Thank you, thank you, thank you all.


I have been reading up and trying to understand, yet the part below, has me boggled. Can someone possibly explain what is going on with this portion? The rest I understand....



welcome_names["%1"] = #welcome_names
The '#' is used to get the total number of keys within the table, yet what is this whole line actually doing?



-- lastly, lets update the MUSHclient variable that the regexp uses
local str = ""
for _,v in ipairs(welcome_names) do
str = str .. v
end
I see what this does, yet I do not understand the 'local' or the 'str'. Is 'str' a function or a variable you are creating?

The last part is really confusing. I need to read and understand more on functions and 'local' I believe, as they baffle me.

Thanks you,

Bummer
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Posted by Rakon   USA  (123 posts)  [Biography] bio
Date Reply #9 on Wed 23 Dec 2009 06:56 PM (UTC)

Amended on Wed 23 Dec 2009 06:57 PM (UTC) by Rakon

Message
I can't help you with the first question, regarding the '#welcome_names' because I'm unsure exactly what that line does, myself. I use Python, not Lua; maybe Twisol can answer the first question.

Quote:

-- lastly, lets update the MUSHclient variable that the regexp uses
local str = ""
for _,v in ipairs(welcome_names) do
str = str .. v
end
I see what this does, yet I do not understand the 'local' or the 'str'. Is 'str' a function or a variable you are creating?

The last part is really confusing. I need to read and understand more on functions and 'local' I believe, as they baffle me.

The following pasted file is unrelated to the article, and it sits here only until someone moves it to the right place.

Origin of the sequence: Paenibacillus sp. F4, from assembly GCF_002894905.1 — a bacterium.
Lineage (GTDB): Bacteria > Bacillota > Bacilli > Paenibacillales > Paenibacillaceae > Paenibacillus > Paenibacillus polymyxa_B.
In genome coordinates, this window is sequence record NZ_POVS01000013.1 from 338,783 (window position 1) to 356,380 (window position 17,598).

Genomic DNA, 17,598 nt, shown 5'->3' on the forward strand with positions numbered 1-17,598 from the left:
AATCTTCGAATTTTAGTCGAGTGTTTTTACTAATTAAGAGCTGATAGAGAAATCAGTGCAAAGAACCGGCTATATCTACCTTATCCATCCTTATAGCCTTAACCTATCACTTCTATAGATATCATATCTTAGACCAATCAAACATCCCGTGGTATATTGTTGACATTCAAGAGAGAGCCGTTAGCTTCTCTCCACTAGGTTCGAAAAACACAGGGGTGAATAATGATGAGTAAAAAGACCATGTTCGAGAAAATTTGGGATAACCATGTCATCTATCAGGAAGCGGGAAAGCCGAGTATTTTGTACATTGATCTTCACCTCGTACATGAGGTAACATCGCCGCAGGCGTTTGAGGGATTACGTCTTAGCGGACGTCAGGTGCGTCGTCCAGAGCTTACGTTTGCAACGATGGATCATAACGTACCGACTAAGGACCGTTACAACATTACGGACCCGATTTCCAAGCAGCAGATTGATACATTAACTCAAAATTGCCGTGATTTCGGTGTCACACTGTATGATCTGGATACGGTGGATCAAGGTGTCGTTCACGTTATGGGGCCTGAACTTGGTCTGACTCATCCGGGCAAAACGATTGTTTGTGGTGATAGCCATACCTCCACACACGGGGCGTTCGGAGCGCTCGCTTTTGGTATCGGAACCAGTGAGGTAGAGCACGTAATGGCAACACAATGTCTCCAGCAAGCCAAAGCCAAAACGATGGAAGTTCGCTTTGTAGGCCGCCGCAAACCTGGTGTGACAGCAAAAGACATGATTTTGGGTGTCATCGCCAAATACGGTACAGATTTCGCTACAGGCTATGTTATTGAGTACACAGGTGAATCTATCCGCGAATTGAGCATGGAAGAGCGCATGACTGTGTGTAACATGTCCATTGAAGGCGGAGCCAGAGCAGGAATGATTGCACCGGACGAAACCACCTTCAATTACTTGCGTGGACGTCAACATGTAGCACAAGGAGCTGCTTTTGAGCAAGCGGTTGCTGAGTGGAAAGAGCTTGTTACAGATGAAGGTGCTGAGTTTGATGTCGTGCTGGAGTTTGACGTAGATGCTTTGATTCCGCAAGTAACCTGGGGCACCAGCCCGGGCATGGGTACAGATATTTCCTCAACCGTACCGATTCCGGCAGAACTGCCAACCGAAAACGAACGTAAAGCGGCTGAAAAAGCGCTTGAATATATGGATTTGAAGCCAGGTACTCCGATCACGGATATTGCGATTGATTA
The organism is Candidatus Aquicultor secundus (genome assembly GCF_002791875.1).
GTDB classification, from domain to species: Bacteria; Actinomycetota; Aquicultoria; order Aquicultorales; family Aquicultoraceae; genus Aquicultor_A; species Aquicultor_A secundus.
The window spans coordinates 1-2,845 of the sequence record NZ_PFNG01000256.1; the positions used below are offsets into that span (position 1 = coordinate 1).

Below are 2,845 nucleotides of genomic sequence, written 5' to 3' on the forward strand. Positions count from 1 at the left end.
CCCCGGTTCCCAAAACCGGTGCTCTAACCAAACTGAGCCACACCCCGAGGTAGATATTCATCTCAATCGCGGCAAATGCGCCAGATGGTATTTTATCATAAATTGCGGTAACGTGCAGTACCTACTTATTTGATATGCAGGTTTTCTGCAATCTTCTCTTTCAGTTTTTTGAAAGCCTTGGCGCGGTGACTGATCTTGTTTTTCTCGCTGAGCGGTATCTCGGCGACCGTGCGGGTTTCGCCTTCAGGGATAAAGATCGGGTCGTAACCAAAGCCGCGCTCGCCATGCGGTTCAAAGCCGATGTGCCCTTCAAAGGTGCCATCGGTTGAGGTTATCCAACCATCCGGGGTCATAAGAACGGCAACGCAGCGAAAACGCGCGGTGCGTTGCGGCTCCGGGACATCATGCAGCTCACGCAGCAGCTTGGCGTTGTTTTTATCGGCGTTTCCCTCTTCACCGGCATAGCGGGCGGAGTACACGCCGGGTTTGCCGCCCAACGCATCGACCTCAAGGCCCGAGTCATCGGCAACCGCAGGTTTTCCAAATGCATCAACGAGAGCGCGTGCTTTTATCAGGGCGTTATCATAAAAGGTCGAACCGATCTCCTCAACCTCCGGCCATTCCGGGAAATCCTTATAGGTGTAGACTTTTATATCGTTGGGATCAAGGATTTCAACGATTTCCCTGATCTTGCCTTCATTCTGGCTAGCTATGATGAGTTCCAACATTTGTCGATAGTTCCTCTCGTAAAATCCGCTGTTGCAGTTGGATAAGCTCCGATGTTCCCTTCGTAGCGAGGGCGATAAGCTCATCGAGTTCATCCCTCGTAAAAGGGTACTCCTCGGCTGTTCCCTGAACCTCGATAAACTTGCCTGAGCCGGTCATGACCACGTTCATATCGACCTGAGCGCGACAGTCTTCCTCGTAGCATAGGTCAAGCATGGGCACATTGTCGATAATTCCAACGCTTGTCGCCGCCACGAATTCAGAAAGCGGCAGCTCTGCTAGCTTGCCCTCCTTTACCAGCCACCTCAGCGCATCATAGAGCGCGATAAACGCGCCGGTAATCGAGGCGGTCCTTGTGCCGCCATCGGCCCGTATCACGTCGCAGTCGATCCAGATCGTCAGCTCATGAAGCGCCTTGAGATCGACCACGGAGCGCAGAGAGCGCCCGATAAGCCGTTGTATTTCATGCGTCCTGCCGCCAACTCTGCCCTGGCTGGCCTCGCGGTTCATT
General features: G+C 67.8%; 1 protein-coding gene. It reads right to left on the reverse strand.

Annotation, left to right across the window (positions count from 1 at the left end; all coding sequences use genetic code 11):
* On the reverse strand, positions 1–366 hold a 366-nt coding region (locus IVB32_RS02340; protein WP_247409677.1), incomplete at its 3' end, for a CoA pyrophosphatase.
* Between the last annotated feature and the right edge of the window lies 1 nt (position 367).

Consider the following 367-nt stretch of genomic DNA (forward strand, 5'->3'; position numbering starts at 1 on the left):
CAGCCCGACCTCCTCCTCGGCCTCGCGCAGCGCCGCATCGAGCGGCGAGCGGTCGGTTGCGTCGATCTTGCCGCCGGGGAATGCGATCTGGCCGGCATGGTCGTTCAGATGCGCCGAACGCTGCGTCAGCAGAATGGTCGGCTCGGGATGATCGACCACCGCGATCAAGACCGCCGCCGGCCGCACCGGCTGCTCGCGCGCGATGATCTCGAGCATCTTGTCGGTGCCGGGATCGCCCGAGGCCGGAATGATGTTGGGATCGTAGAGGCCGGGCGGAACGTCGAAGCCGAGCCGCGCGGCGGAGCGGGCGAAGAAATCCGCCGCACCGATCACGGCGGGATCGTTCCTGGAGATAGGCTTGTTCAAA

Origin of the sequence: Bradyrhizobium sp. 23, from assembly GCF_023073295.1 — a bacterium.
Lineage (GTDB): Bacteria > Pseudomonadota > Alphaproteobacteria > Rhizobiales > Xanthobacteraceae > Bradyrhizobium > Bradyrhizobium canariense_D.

This part, is a bit easier for me to explain.
local is just a variable scope declaration. It tells the Lua interpreter that the following variable is local only, to that function. in this case, 'str' is the variable , though at first I thought it was a typedef... then I realized Lua doesn't use typedeffing.

In the scope of THAT function, str is a local variable only used by the function. This is typically a way to prevent a variable name from overriding another namespace, or global variables. In many scripting and programming languages, it is NOT advisable to use builtin types/variables as names for YOUR variables, because it leads to errors or confusion on the maintainers part. It would be better to use a variable name that actually tells the programmer/maintainer what the variable holds/stands for.

I would just change str to another variable name in the example:

local str_names = ""
for _,v in ipairs(welcome_names) do
str_names = str_names .. v
end





Yes, I am a criminal.
My crime is that of curiosity.
My crime is that of judging people by what they say and think, not what they look like.
My crime is that of outsmarting you, something that you will never forgive me for.
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Posted by Nick Gammon   Australia  (21,388 posts)  [Biography] bio   Forum Administrator
Date Reply #10 on Wed 23 Dec 2009 07:20 PM (UTC)
Message
Bummer said:

welcome_names["%1"] = #welcome_names
The '#' is used to get the total number of keys within the table, yet what is this whole line actually doing?


What Twisol has done in his suggested code is keep each name twice. So for example, after adding Nick to an empty table you would see:


welcome_names [1] = "Nick"
welcome_names ["Nick"] = 1


And then if you add Rakon you get:


welcome_names [1] = "Nick"
welcome_names [2] = "Rakon"
welcome_names ["Nick"] = 1
welcome_names ["Rakon"] = 2


The purpose of that, I think, is so you can quickly check if someone is there. For example to see if Nick is there you index into the table, eg.


if welcome_names ["Nick"] then
  -- Nick is here
end


As for the for loop, he is converting the table of names into a single string for use in an trigger, but I think he overlooked the "|" symbol.